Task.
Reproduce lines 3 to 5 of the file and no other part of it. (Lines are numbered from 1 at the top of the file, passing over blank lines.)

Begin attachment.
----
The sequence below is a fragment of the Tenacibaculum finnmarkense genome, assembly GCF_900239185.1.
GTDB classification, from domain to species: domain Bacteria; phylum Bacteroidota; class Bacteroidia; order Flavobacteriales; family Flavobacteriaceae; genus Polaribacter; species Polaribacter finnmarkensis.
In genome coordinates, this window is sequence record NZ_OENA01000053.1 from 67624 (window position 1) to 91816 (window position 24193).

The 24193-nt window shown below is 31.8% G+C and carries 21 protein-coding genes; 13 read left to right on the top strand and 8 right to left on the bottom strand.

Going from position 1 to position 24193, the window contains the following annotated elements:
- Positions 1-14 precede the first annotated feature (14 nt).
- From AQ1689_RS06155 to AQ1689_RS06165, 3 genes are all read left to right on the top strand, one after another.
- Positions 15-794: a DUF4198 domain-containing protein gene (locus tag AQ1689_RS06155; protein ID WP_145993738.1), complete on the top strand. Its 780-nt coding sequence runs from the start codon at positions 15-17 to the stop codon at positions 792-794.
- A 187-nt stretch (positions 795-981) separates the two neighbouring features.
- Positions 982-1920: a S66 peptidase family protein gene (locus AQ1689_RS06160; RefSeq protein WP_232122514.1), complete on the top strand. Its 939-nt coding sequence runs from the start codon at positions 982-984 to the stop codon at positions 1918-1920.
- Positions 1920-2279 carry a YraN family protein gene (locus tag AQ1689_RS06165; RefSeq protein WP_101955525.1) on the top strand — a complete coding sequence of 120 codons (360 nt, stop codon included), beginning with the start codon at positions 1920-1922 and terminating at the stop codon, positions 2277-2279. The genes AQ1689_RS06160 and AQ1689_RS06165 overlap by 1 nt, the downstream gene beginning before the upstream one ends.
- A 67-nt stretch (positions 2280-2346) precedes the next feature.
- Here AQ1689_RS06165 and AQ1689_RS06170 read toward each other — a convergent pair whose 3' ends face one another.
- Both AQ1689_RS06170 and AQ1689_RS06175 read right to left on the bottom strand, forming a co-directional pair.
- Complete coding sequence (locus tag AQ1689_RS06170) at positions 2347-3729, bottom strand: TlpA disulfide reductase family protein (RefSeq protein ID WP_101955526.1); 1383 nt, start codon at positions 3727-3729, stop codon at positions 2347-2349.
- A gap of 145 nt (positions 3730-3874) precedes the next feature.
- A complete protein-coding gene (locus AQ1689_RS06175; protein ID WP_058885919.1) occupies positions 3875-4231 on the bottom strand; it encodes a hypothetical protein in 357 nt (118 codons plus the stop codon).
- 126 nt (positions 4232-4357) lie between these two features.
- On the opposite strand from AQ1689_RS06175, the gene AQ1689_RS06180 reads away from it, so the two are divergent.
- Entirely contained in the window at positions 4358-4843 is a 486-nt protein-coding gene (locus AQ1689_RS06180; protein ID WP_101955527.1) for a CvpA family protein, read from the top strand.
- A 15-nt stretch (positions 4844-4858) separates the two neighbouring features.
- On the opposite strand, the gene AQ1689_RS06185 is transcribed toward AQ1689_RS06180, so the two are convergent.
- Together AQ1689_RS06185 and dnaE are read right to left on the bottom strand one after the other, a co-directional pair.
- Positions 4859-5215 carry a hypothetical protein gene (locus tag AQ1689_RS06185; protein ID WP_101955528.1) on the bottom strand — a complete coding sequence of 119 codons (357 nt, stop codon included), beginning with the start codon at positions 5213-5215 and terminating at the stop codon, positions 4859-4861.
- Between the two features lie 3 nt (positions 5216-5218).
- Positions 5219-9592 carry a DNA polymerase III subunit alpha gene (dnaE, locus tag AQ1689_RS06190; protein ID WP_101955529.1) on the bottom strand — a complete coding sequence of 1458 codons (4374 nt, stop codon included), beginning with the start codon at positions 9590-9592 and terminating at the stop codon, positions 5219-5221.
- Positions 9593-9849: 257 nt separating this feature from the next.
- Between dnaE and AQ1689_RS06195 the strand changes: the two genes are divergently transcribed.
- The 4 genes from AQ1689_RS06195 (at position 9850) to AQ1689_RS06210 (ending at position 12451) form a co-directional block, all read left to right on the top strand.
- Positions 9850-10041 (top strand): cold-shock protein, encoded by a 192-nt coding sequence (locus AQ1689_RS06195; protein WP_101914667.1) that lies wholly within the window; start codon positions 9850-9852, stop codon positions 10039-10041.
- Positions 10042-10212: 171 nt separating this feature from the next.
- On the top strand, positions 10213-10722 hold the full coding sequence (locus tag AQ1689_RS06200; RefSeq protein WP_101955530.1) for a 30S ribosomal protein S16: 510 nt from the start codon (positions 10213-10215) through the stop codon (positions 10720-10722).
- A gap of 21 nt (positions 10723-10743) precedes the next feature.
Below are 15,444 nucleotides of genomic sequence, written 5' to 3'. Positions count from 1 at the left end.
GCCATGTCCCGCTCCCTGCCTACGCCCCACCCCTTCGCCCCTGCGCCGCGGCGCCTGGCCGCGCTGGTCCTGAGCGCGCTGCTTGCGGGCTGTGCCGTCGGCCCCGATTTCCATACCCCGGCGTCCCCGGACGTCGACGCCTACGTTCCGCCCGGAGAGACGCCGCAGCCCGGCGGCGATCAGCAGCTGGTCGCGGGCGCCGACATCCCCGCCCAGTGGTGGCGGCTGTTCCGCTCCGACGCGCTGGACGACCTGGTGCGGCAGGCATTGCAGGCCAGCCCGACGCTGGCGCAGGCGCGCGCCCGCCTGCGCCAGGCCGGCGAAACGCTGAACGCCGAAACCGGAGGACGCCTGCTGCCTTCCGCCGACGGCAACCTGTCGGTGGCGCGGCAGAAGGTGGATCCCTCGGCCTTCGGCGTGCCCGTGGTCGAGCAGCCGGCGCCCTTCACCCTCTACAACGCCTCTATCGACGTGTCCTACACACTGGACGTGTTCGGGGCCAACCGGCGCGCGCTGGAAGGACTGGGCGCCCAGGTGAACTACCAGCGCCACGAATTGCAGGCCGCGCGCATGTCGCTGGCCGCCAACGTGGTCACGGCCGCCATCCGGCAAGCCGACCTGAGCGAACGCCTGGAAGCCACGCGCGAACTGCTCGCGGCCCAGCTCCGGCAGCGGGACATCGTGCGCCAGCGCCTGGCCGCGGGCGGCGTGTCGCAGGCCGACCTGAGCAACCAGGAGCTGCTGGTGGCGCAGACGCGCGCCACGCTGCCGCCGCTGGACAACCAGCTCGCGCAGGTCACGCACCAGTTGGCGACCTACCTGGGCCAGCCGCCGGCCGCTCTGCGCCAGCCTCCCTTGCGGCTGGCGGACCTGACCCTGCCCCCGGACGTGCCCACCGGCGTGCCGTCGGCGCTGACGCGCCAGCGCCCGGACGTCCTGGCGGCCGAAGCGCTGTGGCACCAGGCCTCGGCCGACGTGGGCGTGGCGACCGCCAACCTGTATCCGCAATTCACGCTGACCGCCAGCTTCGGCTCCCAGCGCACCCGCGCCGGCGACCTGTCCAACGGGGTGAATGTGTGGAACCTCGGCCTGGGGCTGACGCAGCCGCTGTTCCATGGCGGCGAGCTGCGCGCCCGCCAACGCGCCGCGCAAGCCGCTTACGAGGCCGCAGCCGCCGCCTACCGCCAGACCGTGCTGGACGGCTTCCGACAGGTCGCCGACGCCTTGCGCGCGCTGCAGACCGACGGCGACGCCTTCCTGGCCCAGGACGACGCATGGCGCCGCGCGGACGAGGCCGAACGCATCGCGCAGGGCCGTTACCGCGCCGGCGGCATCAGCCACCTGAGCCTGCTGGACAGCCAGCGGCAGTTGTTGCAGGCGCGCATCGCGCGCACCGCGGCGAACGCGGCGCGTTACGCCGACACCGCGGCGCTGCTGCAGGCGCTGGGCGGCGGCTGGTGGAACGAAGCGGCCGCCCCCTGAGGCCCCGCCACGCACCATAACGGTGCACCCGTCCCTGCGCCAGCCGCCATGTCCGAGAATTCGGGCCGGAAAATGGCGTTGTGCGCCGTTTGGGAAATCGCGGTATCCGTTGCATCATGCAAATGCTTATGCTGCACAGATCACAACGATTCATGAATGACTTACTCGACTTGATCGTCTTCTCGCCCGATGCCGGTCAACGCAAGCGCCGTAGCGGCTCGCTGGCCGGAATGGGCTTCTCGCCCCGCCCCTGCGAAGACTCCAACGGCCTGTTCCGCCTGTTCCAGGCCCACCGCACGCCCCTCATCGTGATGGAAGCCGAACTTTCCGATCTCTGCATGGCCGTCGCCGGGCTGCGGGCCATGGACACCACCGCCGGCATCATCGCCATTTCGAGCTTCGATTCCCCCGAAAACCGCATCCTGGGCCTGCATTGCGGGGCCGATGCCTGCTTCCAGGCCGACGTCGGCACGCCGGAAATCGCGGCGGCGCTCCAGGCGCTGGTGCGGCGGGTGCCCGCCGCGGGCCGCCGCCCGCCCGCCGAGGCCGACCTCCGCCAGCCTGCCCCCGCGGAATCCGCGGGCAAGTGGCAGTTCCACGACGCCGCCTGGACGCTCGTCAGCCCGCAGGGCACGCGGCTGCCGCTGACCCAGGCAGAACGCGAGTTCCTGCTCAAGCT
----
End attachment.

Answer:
In genome coordinates, this window is sequence record NZ_OENA01000053.1 from 67624 (window position 1) to 91816 (window position 24193).

The 24193-nt window shown below is 31.8% G+C and carries 21 protein-coding genes; 13 read left to right on the top strand and 8 right to left on the bottom strand.

Going from position 1 to position 24193, the window contains the following annotated elements: